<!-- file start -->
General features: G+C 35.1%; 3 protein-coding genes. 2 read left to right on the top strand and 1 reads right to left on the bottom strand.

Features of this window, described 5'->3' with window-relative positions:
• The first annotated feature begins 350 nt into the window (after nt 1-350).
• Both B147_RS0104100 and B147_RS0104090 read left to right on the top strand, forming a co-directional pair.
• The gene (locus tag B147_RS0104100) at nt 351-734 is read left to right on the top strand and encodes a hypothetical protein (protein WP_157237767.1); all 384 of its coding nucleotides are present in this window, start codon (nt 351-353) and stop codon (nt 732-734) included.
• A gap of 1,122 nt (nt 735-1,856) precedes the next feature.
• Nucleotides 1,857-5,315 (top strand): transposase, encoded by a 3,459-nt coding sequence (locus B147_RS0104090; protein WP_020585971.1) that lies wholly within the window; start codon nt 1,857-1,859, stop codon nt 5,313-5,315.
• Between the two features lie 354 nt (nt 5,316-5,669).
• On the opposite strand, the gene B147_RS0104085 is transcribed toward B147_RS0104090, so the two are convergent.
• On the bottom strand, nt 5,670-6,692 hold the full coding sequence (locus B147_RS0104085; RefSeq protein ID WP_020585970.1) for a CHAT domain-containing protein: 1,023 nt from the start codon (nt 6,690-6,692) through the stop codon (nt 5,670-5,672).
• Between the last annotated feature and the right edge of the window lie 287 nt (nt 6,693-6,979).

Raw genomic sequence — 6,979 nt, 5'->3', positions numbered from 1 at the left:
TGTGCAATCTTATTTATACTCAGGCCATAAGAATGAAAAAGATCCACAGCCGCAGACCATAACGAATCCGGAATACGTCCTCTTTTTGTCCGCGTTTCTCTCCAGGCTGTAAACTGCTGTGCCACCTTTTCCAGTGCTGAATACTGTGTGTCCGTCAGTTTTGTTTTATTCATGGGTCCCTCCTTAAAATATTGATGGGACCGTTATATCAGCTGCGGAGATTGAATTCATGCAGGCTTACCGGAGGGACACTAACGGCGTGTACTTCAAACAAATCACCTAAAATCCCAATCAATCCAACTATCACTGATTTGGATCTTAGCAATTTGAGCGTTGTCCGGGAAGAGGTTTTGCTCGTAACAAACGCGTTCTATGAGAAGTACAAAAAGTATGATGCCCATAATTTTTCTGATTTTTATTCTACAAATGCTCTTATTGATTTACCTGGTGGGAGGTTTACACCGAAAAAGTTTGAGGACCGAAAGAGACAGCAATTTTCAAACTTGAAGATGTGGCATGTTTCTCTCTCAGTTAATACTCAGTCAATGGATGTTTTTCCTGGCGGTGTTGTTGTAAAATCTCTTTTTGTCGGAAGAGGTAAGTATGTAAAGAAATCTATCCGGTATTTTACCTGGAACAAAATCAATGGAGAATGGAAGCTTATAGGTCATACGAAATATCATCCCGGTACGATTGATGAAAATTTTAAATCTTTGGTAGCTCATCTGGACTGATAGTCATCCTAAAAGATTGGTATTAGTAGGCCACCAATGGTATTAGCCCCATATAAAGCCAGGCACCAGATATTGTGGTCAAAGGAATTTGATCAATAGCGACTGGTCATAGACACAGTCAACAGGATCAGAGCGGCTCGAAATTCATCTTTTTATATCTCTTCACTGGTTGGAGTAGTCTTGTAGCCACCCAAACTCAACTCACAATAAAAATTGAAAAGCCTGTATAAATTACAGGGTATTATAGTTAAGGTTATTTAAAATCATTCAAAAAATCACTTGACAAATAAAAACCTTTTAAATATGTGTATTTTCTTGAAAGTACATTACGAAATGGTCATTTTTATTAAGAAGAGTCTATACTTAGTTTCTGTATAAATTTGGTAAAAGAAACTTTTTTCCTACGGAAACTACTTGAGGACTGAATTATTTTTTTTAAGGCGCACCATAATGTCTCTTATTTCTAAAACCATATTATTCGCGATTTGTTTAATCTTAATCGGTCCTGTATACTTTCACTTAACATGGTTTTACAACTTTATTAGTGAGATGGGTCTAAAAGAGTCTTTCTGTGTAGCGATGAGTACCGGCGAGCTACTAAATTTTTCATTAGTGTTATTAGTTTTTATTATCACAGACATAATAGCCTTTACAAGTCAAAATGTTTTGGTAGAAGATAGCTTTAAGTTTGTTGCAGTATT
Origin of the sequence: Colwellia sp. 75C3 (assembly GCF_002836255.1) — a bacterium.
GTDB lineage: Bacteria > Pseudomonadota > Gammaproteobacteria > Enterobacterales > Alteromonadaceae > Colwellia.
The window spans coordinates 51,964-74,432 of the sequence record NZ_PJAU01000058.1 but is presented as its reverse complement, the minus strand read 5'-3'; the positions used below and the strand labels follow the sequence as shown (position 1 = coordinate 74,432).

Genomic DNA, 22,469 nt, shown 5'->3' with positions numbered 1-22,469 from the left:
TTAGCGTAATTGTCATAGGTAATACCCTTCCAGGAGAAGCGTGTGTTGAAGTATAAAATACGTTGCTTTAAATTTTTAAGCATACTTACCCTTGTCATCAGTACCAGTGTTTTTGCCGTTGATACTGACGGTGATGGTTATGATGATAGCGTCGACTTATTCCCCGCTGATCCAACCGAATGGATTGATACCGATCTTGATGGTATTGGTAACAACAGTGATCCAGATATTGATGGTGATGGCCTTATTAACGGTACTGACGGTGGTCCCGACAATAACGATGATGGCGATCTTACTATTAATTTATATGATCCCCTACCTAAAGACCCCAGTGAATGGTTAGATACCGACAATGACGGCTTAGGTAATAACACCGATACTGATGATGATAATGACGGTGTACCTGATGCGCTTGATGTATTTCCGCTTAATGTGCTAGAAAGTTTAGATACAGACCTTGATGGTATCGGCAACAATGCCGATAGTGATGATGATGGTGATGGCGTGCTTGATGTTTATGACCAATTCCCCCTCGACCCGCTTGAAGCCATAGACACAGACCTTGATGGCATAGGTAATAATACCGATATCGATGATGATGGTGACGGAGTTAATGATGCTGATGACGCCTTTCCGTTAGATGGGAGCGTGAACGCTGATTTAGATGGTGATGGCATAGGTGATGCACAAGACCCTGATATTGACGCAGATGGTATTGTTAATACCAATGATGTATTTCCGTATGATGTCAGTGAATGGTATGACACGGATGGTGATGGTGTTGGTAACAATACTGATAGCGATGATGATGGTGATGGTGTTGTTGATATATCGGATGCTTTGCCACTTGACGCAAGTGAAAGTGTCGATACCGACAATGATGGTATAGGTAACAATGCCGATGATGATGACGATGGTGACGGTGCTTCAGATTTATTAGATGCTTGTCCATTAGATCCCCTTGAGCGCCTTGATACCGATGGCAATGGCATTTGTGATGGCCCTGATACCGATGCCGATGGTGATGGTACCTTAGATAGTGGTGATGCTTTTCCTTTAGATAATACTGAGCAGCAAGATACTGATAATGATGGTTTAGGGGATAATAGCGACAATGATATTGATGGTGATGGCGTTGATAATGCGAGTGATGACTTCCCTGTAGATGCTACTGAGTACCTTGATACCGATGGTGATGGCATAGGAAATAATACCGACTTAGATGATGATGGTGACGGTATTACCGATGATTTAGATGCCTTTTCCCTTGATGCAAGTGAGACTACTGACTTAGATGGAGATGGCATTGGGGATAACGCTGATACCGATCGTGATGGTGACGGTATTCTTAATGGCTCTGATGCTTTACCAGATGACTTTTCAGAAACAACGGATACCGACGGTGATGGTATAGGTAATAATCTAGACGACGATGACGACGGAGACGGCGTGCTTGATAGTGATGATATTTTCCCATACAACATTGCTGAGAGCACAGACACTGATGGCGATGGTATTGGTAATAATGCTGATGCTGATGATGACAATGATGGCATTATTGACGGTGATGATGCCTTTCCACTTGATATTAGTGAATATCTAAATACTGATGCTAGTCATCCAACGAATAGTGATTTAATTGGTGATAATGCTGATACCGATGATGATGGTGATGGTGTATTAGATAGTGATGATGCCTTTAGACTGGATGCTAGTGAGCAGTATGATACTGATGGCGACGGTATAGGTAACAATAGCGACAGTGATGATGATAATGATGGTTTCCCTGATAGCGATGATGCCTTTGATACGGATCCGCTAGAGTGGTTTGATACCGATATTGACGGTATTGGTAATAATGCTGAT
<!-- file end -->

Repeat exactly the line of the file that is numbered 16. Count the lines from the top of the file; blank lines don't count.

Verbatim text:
The window spans coordinates 51,964-74,432 of the sequence record NZ_PJAU01000058.1 but is presented as its reverse complement, the minus strand read 5'-3'; the positions used below and the strand labels follow the sequence as shown (position 1 = coordinate 74,432).